The world is ageing so fast that most countries are not prepared to support their swelling numbers of elderly people, according to a global study by the United Nations (UN) and an elder rights group.
The report ranks the social and economic well-being of elders in 91 countries, with Sweden coming out on top and Afghanistan at the bottom. It reflects what advocates for the old have been warning, with increasing urgency, for years: Nations are simply not working quickly enough to cope with a population greying faster than ever before. By the year 2050, for the first time in history, seniors over the age of 60 will outnumber children under the age of 15.
making ends meet
Truong Tien Thao, who runs a small tea shop on the sidewalk near his home in Hanoi, Vietnam, is 65 and acutely aware that he, like millions of others, is plunging into old age without a safety net. He wishes he could retire, but he and his 61-year-old wife depend on the $50 a month they earn from the tea shop. And so every day, Thao rises early to open the stall at 6 a.m. and works until 2 p.m., when his wife takes over until closing.
"People at my age should have a rest, but I still have to work to make our ends meet," he says, while waiting for customers at the shop, which sells green tea, cigarettes and chewing gum. "My wife and I have no pension, no health insurance. I'm scared of thinking of being sick, I don't know how I can pay for the medical care."Thao's story reflects a key point in the report, which was released early to The Associated Press: Ageing is an issue across the world. Perhaps surprisingly, the report shows that the fastest ageing countries are developing ones such as Jordan, Laos, Mongolia, Nicaragua and Vietnam, where the number of older people will more than triple by 2050. All ranked in the bottom half of the index.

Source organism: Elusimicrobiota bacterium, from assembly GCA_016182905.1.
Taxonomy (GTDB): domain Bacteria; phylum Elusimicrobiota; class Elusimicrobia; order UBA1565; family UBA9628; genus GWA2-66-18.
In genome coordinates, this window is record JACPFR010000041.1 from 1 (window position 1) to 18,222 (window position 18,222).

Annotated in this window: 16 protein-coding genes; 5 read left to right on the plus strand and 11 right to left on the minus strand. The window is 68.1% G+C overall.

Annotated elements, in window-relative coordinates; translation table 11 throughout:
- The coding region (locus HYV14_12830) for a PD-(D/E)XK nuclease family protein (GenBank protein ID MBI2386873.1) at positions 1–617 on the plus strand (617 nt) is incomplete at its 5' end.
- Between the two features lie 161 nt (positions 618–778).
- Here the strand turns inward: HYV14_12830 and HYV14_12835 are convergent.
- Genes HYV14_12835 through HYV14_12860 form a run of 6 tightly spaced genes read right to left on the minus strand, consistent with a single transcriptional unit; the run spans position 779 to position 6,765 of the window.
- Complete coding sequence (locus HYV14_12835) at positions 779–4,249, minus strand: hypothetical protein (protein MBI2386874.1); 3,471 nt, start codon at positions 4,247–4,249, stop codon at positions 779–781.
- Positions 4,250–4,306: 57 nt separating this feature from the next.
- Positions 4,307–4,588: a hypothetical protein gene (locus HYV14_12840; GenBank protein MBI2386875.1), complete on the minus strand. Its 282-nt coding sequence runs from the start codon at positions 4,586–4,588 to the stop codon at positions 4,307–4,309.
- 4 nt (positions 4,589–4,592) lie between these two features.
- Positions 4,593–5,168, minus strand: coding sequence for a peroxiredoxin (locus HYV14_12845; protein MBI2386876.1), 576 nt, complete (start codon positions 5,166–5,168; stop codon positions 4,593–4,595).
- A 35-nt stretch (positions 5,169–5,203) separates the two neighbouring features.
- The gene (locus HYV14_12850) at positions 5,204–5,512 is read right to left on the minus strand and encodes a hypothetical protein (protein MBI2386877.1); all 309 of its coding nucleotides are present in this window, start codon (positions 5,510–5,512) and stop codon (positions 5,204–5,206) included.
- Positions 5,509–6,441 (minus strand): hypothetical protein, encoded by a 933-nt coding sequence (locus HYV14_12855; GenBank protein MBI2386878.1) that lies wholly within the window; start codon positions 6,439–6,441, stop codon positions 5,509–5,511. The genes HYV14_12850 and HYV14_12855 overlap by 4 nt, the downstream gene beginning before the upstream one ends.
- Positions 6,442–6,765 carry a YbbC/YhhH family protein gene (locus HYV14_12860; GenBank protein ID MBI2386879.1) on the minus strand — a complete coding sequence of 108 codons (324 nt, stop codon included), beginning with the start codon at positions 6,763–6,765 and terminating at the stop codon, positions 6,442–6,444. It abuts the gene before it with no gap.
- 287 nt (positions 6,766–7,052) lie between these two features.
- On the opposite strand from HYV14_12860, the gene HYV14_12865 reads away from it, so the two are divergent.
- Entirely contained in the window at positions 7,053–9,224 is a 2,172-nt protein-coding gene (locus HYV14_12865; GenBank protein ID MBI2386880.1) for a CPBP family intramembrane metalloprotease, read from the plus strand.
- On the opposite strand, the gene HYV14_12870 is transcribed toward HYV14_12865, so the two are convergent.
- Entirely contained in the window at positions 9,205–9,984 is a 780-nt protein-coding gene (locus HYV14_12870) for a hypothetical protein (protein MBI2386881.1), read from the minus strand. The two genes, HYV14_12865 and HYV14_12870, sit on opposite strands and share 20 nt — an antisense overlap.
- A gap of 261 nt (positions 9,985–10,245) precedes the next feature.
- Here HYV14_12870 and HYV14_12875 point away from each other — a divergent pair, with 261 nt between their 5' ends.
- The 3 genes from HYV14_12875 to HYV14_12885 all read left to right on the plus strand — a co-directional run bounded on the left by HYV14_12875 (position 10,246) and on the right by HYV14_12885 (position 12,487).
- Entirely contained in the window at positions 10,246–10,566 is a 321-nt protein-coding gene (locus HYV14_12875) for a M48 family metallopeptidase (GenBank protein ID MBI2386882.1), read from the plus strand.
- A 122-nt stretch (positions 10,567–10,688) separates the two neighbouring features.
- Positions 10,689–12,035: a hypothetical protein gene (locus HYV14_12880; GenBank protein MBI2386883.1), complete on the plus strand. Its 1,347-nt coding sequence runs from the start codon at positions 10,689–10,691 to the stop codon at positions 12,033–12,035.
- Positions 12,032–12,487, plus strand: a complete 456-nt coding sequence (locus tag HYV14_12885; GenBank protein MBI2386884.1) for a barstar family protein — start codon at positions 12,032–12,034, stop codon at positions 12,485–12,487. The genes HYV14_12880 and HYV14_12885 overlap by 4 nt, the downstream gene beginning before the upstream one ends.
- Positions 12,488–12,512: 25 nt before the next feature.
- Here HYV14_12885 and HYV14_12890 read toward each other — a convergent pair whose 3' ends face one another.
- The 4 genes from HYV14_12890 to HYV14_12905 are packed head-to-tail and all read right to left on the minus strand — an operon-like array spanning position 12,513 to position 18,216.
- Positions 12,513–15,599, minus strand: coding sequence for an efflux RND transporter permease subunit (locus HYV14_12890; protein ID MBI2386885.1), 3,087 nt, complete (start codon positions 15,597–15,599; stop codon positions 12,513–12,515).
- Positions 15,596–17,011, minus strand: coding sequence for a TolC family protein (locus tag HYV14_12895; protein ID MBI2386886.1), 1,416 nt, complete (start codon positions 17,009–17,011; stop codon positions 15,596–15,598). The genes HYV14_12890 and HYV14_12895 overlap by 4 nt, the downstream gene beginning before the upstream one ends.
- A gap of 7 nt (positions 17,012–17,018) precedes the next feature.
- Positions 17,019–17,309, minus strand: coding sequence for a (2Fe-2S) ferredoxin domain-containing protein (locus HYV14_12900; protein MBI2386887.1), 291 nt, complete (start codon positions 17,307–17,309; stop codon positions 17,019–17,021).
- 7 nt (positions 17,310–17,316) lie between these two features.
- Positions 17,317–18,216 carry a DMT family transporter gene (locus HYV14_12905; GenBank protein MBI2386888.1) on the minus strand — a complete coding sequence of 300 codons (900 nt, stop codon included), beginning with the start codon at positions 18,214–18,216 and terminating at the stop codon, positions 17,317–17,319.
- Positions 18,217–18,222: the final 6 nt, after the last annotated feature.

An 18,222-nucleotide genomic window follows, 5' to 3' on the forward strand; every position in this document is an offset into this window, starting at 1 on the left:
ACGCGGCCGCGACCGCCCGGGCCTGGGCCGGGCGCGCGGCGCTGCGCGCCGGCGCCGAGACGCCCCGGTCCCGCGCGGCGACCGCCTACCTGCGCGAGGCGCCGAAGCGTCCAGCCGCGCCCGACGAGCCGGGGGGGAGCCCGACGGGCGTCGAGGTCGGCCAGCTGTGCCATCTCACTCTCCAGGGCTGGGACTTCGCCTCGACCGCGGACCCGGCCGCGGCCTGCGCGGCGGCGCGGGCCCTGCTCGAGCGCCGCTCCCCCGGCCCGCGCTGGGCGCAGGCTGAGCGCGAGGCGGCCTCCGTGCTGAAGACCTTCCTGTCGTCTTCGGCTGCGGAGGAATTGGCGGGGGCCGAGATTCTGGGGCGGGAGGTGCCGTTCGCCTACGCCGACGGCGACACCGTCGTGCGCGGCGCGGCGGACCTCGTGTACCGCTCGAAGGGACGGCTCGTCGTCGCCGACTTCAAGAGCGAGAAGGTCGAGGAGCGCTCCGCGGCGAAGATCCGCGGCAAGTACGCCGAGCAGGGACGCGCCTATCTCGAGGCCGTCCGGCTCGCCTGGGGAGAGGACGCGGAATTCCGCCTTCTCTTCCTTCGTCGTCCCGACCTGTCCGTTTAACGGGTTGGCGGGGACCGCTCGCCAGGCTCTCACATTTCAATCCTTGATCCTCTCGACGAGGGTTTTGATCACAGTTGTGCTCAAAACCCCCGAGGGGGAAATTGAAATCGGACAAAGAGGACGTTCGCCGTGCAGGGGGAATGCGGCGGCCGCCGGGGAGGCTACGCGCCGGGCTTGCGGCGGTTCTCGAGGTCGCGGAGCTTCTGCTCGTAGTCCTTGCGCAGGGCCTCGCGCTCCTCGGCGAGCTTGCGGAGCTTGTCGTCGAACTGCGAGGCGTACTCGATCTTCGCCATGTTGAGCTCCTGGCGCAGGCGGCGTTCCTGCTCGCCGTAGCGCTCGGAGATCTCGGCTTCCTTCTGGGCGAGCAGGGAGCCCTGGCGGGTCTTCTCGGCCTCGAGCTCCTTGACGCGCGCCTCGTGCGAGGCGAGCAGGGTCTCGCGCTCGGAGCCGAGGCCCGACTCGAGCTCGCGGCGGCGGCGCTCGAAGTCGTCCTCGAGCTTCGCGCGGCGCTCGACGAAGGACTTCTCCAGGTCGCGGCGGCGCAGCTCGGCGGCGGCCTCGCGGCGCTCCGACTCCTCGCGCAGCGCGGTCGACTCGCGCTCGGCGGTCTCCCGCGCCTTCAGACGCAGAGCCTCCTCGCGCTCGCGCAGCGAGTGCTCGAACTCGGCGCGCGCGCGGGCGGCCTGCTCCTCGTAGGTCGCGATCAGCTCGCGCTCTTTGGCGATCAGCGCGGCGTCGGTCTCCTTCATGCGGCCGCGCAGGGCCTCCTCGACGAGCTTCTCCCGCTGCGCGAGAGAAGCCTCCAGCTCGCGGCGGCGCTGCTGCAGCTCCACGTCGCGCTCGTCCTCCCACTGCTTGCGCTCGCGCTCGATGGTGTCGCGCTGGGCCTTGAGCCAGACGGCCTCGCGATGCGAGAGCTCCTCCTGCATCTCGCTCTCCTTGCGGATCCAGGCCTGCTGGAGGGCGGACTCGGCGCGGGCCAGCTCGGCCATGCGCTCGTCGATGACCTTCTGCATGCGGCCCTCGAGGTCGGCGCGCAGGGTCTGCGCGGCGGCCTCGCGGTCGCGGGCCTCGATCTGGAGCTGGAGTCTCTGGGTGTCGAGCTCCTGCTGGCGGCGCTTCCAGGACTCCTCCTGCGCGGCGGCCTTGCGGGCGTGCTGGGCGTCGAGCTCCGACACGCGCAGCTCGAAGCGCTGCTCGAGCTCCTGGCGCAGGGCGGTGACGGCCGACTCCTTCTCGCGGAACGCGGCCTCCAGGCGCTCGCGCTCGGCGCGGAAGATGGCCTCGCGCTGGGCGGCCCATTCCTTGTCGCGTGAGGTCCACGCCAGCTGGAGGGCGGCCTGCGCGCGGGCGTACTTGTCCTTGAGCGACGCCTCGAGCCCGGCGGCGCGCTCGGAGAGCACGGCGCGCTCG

Global age watch index
The Global AgeWatch Index (www.globalagewatch.org) was created by elder advocacy group HelpAge International and the UN Population Fund in part to address a lack of international data on the extent and impact of global aging. The index, released on the UN's International Day of Older Persons, compiles data from the UN, World Health Organization, World Bank and other global agencies, and analyzes income, health, education, employment and age-friendly environment in each country.